Nakoula Basseley Nakoula, 55, a Coptic Christian, was interviewed by federal probation officers voluntarily at a sheriff’s station in the LA suburb of Cerritos. The interview lasted about 30 minutes and allegedly revolved around his link to an anti-Islam movie.
The 13-minute English-language movie filmed in California and circulated on the Internet under several titles including “Innocence of Muslims,” mocks the Prophet Mohammad and portrays him as a buffoon.
Nakoula was picked up for his believed involvement in the film as a possible probation violation for a bank fraud conviction. It is said that the filmmaker went by the name, Sam Bacile, which is now believed to be Nakoula. In 2010, he pleaded guilty to bank fraud and was sentenced to 21 months in prison and five years of supervised probation. He was also was ordered to pay more than $790,000 in restitution. He was accused of fraudulently opening bank and credit card accounts using Social Security numbers that did not match the names on the applications.
Reports show that he was released in June of 2011 and the film was produced later than summer. However, some law enforcement official may consider his making of the movie to be a problem because the terms of his release stated that he could not access the Internet or assume aliases without permission from his probation officer. Since the film was made and shared on YouTube, this would violate his probation if he was truly involved in the film. When you add the use of the alias, there may be a second violation to the probation terms.
Nakoula was not taken in handcuffs or arrested. His interview was voluntary and he seemed to be cooperating with police officials. A senior law enforcement official in Washington has indicated the probation investigation relates to whether Nakoula broke the conditions of his probation. Since the film was done “underground”, they would have to prove his involvement. Someone in his household had been tied to the movie before he was taken in to custody so the logical conclusion would be that it was him or that he is also involved in some way.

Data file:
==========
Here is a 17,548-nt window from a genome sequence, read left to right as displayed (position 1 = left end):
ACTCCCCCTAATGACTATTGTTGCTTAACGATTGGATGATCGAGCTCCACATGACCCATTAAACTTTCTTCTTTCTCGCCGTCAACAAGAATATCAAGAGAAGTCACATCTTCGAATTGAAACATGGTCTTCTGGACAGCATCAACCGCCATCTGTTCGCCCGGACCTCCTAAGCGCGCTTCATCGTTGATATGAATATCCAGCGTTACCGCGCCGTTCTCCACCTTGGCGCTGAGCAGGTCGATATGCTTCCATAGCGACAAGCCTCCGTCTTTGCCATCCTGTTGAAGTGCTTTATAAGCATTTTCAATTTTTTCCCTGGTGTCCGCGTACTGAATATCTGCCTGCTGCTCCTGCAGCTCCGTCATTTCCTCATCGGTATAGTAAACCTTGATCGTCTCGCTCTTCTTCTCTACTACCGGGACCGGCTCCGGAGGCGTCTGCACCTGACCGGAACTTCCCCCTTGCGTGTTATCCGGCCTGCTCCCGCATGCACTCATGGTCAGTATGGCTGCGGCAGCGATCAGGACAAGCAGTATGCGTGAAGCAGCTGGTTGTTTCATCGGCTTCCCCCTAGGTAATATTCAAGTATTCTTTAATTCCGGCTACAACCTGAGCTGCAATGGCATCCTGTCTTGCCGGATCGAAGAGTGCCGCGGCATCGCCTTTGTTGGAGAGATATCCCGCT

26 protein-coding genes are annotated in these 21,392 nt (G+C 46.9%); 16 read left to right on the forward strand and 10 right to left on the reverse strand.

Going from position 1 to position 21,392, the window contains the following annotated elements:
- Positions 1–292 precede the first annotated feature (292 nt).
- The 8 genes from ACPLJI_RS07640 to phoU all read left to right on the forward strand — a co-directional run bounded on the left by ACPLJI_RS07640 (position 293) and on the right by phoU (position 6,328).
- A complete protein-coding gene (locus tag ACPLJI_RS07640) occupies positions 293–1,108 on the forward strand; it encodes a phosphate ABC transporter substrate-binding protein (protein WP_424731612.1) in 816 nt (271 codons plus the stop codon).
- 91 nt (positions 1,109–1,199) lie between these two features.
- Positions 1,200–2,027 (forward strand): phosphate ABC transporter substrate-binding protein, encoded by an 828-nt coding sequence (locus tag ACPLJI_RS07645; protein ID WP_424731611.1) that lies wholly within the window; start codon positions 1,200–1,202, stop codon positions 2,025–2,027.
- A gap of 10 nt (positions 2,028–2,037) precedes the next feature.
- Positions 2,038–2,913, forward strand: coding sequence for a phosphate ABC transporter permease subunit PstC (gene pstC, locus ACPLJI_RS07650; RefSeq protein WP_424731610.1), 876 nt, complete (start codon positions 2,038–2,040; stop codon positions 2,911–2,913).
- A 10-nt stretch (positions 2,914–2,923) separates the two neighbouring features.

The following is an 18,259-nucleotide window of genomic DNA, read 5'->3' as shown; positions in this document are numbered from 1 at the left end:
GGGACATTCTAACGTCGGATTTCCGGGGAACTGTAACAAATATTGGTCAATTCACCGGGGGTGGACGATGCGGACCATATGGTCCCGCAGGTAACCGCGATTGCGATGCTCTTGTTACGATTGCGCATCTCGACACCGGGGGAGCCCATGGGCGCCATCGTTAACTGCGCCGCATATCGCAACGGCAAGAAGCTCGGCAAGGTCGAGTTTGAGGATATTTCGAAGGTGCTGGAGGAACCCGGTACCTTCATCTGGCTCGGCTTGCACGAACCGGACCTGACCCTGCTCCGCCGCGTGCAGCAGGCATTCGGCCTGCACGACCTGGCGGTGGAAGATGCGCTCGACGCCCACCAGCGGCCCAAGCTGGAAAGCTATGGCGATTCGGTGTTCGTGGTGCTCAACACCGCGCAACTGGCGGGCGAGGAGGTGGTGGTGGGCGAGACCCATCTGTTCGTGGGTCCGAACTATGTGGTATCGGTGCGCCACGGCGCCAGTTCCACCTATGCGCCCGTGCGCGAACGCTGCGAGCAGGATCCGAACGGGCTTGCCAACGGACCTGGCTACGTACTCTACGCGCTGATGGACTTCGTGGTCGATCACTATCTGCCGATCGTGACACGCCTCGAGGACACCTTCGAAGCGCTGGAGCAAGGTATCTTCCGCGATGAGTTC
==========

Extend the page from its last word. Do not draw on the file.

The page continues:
It’s also possible that he scammed some of the people involved in the film. An actress has filed a lawsuit to have the video removed from YouTube stating that she was duped into playing the role which later had hate speech dubbed over it. She says the script she was given was not the script that was used in the Anti-Islam film or she would not have participated in it.
His previous crime involved setting up fake bank accounts using stolen identities and Social Security numbers. He then deposited checks from those accounts into other false accounts and pulled the funds out of ATMs, raking in tons of cash.
This leads us to the question of how he had the money to produce this film in the first place. A film crew member said he heard the budget was under $100,000 and that the man he knew as Bacile handled all the funds. .
“He said he raised it himself,” the man told Reuters. “He said he owned gas stations throughout Orange County and all this other stuff, and he said he saved it out of his own pocket.”
This could mean that while on probation, Nakoula also conducted some other type of fraud or illegal activity in order to raise the funds for the film.
Guest post by Lisa Mason, a content marketing specialist who often writes about technology, the Internet and security.